Does Affirmative Action Do What It Should?
March 16, 2013 • Dan Slater, New York Times Magazine
In the lead story in the NYT’s Sunday Review, Dan Slater undertakes a careful inquiry of the debate over “mismatch” in higher education. His conclusion: “If affirmative action continues — either until Justice O’Connor’s 2028 horizon or beyond — then the results from California and the Bar Passage Study suggest it’s worth a closer, numbers-based look at the consequences, for everyone.. ” Read Article
The New Affirmative Action
“In another time, it wouldn’t have been too hard to guess where Frances Harris would have ended up going to college. She has managed to do very well in very difficult circumstances, and she is African-American. Her high school, in the Oak Park neighborhood of Sacramento, was shut down as an irremediable failure the spring before her freshman year, then reopened months later as a charter school. Midway through high school, her father developed heart problems and became an irritable fixture around the home. She also discovered that he was not actually her biological father. That was a man named Leroy who, when her mother took Harris to see him, simply said his name was George and waited for her to leave. In Harris’s senior year, her mother lost her job at a nursing home and the family filed for bankruptcy.”
A Mismatch Effect? Affirmative Action Policies Need Closer Study
“The best data in the nation for studying any mismatch effect in law schools reside in the archives of the State Bar of
California, the state agency that administers the bar exam and oversees the conduct of lawyers. Starting in the 1980s, the California bar has maintained careful records on the backgrounds of bar exam-takers and their performance on its tests. With this data, it is possible to compare how students with similar college grades and LSAT scores do on the bar when they’ve attended different law schools and experienced different types of legal education. It is also possible to more deeply compare the bar performance of minority students before and after Proposition 209 and use other careful techniques to test whether the mismatch effect exists.”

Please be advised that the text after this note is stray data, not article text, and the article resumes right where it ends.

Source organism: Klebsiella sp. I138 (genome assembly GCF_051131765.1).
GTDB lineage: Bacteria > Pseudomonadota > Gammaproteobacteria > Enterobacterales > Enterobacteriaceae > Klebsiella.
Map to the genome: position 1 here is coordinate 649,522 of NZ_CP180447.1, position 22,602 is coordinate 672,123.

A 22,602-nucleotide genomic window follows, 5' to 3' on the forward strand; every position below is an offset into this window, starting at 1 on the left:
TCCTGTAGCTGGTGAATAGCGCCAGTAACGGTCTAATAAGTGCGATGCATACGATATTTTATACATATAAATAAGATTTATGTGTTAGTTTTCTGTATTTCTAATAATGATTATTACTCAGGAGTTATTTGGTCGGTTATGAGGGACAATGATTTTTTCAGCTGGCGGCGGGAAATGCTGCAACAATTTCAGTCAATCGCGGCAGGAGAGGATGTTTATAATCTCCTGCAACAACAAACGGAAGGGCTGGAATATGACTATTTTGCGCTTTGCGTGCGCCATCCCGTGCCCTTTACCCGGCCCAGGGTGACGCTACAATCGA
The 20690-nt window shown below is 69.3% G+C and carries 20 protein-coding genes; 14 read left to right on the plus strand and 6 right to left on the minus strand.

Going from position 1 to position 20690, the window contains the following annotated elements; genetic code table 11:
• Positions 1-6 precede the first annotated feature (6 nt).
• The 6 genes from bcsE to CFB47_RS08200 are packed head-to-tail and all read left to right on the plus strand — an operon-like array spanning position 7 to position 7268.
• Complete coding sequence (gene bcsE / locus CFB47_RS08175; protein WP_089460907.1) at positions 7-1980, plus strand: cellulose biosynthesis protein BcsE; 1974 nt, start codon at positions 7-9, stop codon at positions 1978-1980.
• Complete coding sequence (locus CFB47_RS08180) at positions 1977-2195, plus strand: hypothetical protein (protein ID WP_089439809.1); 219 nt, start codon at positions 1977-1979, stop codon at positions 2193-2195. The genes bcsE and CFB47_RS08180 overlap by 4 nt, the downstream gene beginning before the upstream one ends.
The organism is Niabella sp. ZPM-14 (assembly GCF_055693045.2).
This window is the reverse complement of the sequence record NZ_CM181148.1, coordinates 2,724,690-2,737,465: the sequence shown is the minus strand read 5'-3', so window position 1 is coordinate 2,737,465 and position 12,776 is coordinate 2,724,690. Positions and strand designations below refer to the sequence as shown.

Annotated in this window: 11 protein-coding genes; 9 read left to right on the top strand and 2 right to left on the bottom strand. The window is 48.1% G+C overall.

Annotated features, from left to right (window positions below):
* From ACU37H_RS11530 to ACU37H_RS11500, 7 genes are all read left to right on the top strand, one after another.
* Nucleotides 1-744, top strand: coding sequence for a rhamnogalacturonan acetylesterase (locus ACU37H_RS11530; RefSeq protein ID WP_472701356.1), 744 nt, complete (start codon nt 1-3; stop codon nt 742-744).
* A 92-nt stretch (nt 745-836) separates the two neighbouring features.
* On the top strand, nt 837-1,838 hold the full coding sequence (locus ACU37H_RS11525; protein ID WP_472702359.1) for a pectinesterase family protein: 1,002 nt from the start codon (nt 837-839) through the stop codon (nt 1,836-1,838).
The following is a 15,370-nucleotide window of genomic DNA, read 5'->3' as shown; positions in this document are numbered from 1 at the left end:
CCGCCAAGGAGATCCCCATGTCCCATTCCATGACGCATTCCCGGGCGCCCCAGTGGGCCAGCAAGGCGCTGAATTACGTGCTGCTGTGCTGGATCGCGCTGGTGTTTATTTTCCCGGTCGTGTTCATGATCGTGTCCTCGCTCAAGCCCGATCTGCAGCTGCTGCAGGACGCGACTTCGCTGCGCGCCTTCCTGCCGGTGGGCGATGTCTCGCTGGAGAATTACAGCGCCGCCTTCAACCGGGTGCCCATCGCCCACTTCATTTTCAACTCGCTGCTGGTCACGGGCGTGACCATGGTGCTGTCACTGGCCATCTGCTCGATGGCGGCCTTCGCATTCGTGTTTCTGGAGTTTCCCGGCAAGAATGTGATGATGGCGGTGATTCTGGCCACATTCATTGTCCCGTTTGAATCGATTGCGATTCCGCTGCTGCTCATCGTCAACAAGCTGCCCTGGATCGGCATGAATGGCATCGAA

Affirmative Action Backfires
“Three years ago, UCLA law professor Richard Sander published an explosive, fact-based study of the consequences of affirmative action in American law schools in the Stanford Law Review. Most of his findings were grim, and they caused dismay among many of the champions of affirmative action — and indeed, among those who were not.”
Lawyers Debate Why Blacks Lag at Major Firms
“Thanks to vigorous recruiting and pressure from corporate clients, black lawyers are well represented now among new associates at the nation’s most prestigious law firms. But they remain far less likely to stay at the firms or to make partner than their white counterparts. A recent study says grades help explain the gap. To ensure diversity among new associates, the study found, elite law firms hire minority lawyers with, on average, much lower grades than white ones. That may, the study says, set them up to fail.”
For Blacks in Law School, Can Less Be More?
“One would have thought, given the decades of ardent debate over affirmative action in higher education, that the main axes of the dispute had been established. Defenders of racial preferences say that they compensate for historical wrongs, ensure vibrant and varied campus discourse and help create minority role models and leaders. Opponents say preferences are nothing but a reverse form of discrimination that stereotypes and stigmatizes minority students. But a recent study published in The Stanford Law Review by Richard H. Sander, a law professor at the University of California, Los Angeles, has found a new way to inflame the debate. In fact, the study has ignited what may be the fiercest dispute over affirmative action since 2003, when the Supreme Court found some forms of it to be constitutional.”